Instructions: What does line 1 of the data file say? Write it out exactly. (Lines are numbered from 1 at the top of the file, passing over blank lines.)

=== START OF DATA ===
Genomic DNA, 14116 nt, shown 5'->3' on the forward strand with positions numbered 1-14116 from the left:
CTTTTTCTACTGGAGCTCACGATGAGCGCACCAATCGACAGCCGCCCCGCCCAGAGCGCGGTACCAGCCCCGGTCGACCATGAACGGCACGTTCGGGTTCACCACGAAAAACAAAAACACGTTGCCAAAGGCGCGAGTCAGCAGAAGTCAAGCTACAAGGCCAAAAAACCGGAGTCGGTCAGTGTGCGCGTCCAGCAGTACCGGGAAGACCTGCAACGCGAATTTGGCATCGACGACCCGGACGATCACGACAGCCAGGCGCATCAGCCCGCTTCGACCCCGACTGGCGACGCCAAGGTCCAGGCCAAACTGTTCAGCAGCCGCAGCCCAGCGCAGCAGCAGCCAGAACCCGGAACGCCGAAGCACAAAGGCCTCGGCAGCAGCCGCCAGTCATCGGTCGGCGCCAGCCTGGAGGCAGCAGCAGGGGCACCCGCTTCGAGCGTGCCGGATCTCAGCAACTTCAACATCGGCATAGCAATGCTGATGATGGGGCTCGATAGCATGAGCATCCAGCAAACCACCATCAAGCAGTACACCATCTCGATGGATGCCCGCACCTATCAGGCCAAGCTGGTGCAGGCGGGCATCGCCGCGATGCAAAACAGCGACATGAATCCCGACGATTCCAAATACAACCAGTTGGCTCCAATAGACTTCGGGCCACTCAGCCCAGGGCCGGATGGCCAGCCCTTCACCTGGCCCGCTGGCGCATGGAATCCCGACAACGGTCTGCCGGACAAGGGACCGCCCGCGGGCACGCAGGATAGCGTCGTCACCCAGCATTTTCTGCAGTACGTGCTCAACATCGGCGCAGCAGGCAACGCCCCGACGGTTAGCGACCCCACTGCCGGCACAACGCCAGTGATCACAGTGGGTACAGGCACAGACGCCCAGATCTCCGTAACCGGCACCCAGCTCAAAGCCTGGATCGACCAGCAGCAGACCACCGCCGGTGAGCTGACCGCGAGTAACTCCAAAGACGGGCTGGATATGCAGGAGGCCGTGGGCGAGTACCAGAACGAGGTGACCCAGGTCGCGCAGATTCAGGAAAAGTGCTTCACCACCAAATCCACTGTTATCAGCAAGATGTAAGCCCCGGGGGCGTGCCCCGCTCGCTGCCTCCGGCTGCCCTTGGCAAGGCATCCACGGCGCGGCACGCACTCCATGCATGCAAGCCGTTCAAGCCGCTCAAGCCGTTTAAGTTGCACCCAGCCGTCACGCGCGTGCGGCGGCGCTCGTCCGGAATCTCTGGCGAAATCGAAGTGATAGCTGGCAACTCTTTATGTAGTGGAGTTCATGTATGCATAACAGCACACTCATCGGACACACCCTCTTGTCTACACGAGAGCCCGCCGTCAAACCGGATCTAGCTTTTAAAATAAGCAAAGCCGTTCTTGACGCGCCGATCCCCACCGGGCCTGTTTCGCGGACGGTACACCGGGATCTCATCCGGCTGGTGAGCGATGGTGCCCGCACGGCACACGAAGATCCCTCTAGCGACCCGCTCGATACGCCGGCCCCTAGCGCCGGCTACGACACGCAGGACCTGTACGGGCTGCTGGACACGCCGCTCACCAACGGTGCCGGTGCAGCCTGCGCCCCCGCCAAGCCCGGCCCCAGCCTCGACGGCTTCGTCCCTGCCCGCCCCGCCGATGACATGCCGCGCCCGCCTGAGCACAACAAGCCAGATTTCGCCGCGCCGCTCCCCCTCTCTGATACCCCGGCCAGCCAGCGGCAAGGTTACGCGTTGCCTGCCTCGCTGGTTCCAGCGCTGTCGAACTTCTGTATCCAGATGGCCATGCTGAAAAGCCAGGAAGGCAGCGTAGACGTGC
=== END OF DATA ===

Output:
Genomic DNA, 14116 nt, shown 5'->3' on the forward strand with positions numbered 1-14116 from the left: